Browsing Scholarly Projects 2013 by Subjects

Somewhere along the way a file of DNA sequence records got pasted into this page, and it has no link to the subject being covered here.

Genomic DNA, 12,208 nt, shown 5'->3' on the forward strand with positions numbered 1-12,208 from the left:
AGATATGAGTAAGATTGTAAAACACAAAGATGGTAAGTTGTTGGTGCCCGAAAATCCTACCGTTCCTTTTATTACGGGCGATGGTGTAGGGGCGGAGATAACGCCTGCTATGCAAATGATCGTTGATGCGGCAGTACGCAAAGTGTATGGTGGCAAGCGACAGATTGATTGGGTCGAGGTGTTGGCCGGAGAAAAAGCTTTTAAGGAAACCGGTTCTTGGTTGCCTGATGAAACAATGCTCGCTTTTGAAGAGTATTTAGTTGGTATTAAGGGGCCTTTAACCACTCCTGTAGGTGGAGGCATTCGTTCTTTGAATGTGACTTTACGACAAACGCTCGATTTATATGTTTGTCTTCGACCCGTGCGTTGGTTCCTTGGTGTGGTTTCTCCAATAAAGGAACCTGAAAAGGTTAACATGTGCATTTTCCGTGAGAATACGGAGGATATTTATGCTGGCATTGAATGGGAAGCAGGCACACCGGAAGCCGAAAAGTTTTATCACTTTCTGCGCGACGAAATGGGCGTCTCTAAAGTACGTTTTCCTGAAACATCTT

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Assessing Chlamydia Rates and Screening in a Community Health Care SettingIntroduction: Chlamydia trachomatis is the most prevalent treatable sexually transmitted disease, with peak prevalence in young women, resulting in a CDC recommendation for annual screening. A community health center in Phoenix Arizona implemented this recommendation in 2010. Objective: Determine the prevalence of Chlamydia and assess changes in screening based on a protocol for screening at a community health center. Hypothesis: The prevalence of Chlamydia in the center’s population is greater than the national average of 6.8%, and the rate of screening will have increased with a protocol in place. Methods: Data from 2011 were collected by review of 1,074 charts, noting type of visit, if symptomatic for Chlamydia, if Chlamydia screening performed and results. Data from 2008, prior to screening protocol, were obtained via review of 313 charts, recording if the women were screened and result obtained. Results: The 2011 review revealed a Chlamydia rate in the women who were screened of 8.7%: when broken down by age the prevalence ranged up to 12.5% in 16 year olds. The study also demonstrated that in 2011, after the institution of the protocol for screening, 66% of the women in the designated age group were screened for Chlamydia at the visit or in the prior year, an increase of 39 percentage points when compared with 2008. The 2008 screening rate was 27%, with 3.5% of the women having a positive result using point-of-care testing. Discussion: Transition from point-of-care testing to send out NAAT testing may have impacted the detection rate of Chlamydia in the women screened. The 2011 data demonstrate a Chlamydia prevalence of 8.7% (6.7-11.1), which based on the 95% CI is not significantly above the national average of 6.8%. The screening rate in 2011 showed a statistically and clinically significant improvement of 39 percentage points for women utilizing the clinic.